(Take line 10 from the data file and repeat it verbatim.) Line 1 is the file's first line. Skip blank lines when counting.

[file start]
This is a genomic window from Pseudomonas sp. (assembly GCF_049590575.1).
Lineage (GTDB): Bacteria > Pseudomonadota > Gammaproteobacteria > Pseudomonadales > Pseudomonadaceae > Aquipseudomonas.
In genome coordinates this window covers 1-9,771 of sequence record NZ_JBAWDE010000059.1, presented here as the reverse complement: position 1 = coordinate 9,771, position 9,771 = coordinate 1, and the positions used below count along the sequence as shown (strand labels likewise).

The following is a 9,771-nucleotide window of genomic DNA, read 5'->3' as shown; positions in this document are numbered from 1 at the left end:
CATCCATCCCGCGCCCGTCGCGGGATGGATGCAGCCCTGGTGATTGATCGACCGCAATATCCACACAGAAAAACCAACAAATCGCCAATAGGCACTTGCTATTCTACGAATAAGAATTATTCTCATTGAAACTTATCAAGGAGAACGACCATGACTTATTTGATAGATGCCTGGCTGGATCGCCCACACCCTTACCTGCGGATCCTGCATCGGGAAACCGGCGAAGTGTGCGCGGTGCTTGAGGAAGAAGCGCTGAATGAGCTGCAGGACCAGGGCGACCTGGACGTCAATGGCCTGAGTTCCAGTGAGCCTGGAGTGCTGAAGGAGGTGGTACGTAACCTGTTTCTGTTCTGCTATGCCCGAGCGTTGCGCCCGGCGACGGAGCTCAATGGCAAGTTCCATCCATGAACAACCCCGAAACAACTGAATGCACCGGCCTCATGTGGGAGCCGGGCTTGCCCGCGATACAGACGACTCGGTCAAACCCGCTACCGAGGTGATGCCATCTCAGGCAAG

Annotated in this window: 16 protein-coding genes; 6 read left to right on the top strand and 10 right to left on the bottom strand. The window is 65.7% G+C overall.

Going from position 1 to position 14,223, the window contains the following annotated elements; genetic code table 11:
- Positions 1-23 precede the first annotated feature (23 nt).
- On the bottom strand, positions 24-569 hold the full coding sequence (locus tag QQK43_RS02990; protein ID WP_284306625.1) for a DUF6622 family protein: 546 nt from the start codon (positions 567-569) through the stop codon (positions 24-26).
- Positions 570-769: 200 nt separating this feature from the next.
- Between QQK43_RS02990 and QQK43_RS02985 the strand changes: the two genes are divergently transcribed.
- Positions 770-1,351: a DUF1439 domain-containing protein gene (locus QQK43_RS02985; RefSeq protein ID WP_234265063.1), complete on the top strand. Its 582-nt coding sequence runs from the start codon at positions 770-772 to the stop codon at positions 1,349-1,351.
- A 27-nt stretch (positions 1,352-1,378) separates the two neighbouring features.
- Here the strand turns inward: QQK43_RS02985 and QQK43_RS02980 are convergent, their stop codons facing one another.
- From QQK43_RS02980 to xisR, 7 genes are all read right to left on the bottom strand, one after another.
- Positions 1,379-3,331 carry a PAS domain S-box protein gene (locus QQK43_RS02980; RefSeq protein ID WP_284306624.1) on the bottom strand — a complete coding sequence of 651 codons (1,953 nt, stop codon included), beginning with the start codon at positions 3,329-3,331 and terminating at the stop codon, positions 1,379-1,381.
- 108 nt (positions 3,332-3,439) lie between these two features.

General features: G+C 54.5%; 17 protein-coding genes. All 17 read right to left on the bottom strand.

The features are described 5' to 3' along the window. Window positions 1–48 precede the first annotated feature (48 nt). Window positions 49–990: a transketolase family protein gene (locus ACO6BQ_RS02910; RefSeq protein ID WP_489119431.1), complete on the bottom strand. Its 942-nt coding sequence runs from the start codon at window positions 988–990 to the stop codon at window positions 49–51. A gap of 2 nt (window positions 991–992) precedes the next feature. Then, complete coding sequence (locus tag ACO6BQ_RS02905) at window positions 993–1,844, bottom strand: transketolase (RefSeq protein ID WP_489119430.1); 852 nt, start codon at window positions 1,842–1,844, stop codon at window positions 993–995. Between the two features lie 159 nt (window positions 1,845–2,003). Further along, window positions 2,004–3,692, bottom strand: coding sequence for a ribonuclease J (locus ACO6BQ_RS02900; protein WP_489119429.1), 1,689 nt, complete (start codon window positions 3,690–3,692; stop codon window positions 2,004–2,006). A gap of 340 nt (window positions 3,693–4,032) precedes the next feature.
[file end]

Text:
- Positions 570-769: 200 nt separating this feature from the next.